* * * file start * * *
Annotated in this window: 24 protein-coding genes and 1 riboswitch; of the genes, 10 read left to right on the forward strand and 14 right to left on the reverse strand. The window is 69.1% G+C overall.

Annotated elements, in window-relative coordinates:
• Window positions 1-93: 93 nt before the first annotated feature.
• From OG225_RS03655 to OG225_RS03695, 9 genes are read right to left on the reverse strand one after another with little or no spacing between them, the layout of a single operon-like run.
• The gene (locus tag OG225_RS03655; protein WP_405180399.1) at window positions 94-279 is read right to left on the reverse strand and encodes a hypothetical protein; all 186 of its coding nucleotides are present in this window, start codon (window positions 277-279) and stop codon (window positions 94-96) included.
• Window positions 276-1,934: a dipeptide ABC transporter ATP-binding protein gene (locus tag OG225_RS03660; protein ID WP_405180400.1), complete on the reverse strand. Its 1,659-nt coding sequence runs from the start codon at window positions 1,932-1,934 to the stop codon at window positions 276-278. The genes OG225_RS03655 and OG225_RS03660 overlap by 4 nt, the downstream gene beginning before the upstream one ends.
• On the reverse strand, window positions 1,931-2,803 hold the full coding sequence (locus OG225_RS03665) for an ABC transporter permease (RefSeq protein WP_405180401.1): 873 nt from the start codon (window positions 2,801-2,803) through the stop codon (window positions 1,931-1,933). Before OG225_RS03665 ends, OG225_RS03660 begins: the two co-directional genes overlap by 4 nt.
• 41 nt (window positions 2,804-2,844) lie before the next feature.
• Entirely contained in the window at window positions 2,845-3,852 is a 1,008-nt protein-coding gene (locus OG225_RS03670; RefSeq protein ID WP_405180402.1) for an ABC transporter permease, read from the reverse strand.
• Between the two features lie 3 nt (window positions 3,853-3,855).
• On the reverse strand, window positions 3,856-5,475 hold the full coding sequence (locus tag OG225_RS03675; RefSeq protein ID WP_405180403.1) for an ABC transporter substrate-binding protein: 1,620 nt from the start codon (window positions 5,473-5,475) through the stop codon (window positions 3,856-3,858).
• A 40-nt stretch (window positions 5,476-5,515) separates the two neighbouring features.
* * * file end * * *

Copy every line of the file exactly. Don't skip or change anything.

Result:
Annotated in this window: 24 protein-coding genes and 1 riboswitch; of the genes, 10 read left to right on the forward strand and 14 right to left on the reverse strand. The window is 69.1% G+C overall.

Annotated elements, in window-relative coordinates:
• Window positions 1-93: 93 nt before the first annotated feature.
• From OG225_RS03655 to OG225_RS03695, 9 genes are read right to left on the reverse strand one after another with little or no spacing between them, the layout of a single operon-like run.
• The gene (locus tag OG225_RS03655; protein WP_405180399.1) at window positions 94-279 is read right to left on the reverse strand and encodes a hypothetical protein; all 186 of its coding nucleotides are present in this window, start codon (window positions 277-279) and stop codon (window positions 94-96) included.
• Window positions 276-1,934: a dipeptide ABC transporter ATP-binding protein gene (locus tag OG225_RS03660; protein ID WP_405180400.1), complete on the reverse strand. Its 1,659-nt coding sequence runs from the start codon at window positions 1,932-1,934 to the stop codon at window positions 276-278. The genes OG225_RS03655 and OG225_RS03660 overlap by 4 nt, the downstream gene beginning before the upstream one ends.
• On the reverse strand, window positions 1,931-2,803 hold the full coding sequence (locus OG225_RS03665) for an ABC transporter permease (RefSeq protein WP_405180401.1): 873 nt from the start codon (window positions 2,801-2,803) through the stop codon (window positions 1,931-1,933). Before OG225_RS03665 ends, OG225_RS03660 begins: the two co-directional genes overlap by 4 nt.
• 41 nt (window positions 2,804-2,844) lie before the next feature.
• Entirely contained in the window at window positions 2,845-3,852 is a 1,008-nt protein-coding gene (locus OG225_RS03670; RefSeq protein ID WP_405180402.1) for an ABC transporter permease, read from the reverse strand.
• Between the two features lie 3 nt (window positions 3,853-3,855).
• On the reverse strand, window positions 3,856-5,475 hold the full coding sequence (locus tag OG225_RS03675; RefSeq protein ID WP_405180403.1) for an ABC transporter substrate-binding protein: 1,620 nt from the start codon (window positions 5,473-5,475) through the stop codon (window positions 3,856-3,858).
• A 40-nt stretch (window positions 5,476-5,515) separates the two neighbouring features.